A homomorphism from a graph $G = (V, E)$ to a graph $G' = (V', E')$ is a mapping $f$ from $V$ to $V'$ such that if $x$ and $y$ are adjacent in $E$ then $f(x)$ and $f(y)$ are adjacent in $E'$. An endomorphism of a graph $G$ is a homomorphism from $G$ to itself; it is fixed-point-free if there is no $x$ such that $f(x) = x$ and it is non-trivial if it is not the identity.
I have recently asked a question related to poset (and graph) automorphisms, that is, bijective endomorphisms whose converse are also an endomorphism. I found related work about counting (and deciding the existence of) automorphisms, but searching I couldn't find any results related to endomorphisms.
Hence my question: What is the complexity, given a graph $G$, of deciding the existence of a non-trivial endomorphism of $G$, or of counting the number of endomorphisms? Same question with fixed-point-free endomorphisms.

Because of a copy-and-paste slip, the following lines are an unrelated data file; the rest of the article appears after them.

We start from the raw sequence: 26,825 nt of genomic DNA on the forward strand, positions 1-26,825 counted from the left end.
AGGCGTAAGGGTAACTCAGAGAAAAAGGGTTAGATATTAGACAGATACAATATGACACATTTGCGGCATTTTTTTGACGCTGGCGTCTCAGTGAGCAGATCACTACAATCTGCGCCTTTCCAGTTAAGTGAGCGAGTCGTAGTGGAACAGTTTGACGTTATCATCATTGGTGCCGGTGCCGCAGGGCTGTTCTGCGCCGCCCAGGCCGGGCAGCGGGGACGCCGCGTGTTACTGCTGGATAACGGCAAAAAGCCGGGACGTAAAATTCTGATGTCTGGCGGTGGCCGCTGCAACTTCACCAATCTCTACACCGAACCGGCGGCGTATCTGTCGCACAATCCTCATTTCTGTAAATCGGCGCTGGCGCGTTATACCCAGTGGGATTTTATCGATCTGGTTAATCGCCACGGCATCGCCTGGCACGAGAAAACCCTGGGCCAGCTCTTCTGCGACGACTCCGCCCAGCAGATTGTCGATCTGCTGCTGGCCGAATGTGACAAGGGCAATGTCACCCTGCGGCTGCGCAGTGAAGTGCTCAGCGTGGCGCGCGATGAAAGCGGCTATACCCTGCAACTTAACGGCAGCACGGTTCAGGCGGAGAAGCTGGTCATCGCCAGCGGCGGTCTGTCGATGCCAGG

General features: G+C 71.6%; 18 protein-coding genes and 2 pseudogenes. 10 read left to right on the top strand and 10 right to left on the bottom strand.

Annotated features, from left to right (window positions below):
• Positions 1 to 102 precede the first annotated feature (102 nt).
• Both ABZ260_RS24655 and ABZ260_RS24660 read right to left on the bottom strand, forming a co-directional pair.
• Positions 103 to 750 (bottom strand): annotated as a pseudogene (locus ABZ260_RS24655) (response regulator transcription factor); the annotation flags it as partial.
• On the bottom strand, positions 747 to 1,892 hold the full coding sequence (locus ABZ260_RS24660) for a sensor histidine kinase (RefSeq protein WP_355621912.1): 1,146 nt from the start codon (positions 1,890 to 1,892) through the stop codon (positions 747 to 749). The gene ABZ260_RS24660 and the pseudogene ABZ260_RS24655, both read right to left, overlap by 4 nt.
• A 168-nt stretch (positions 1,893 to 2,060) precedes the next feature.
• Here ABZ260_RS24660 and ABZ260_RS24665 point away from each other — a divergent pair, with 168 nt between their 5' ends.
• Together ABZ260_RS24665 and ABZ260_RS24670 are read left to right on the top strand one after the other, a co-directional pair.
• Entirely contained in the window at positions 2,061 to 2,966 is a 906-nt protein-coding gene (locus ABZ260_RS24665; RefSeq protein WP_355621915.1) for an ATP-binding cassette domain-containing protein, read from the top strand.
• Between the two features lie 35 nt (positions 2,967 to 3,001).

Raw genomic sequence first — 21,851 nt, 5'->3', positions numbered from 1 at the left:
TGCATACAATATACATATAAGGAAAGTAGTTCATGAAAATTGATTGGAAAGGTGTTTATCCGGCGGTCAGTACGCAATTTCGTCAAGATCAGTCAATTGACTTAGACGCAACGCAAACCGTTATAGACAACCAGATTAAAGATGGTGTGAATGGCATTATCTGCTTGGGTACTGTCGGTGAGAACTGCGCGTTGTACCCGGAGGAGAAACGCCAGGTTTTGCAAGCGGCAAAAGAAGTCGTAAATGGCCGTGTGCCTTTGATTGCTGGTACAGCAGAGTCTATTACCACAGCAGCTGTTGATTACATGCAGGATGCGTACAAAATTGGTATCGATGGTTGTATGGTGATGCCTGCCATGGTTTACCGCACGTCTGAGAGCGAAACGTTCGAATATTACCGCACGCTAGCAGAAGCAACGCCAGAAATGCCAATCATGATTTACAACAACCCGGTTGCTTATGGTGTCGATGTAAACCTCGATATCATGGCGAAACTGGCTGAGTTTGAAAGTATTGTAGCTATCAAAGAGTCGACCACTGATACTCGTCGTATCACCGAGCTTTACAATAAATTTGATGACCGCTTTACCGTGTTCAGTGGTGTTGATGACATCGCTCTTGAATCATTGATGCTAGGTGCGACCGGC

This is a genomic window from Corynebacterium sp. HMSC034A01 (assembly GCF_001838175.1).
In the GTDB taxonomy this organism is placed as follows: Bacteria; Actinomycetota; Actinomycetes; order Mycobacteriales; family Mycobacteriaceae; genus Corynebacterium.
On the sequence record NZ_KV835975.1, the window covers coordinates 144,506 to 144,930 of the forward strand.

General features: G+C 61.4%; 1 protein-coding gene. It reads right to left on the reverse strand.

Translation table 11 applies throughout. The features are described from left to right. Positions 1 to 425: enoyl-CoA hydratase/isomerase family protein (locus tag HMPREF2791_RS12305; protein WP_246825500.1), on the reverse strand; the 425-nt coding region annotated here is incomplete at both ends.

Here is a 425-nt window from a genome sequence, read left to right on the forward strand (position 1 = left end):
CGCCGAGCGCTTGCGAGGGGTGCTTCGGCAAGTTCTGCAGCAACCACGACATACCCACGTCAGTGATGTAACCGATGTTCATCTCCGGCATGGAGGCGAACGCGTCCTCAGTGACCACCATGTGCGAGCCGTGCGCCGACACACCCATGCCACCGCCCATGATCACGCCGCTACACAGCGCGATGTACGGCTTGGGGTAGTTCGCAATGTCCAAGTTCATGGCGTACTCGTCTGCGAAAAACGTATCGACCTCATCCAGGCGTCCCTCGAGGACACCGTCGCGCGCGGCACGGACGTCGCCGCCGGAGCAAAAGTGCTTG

I think the argument given in this answer extends to endomorphisms and justifies that the case of directed bipartite graphs, or posets, is no easier than the problem for general graphs (the problem for general graphs reduces to this case), but its complexity do not seem straightforward to determine. It is known that deciding the existence of an homomorphism from one graph to another is NP-hard (this is clear as it generalizes graph coloring), but it seems like restricting the search to homomorphisms from a graph to itself might make the problem easier, so this doesn't help me determine the complexity of these problems.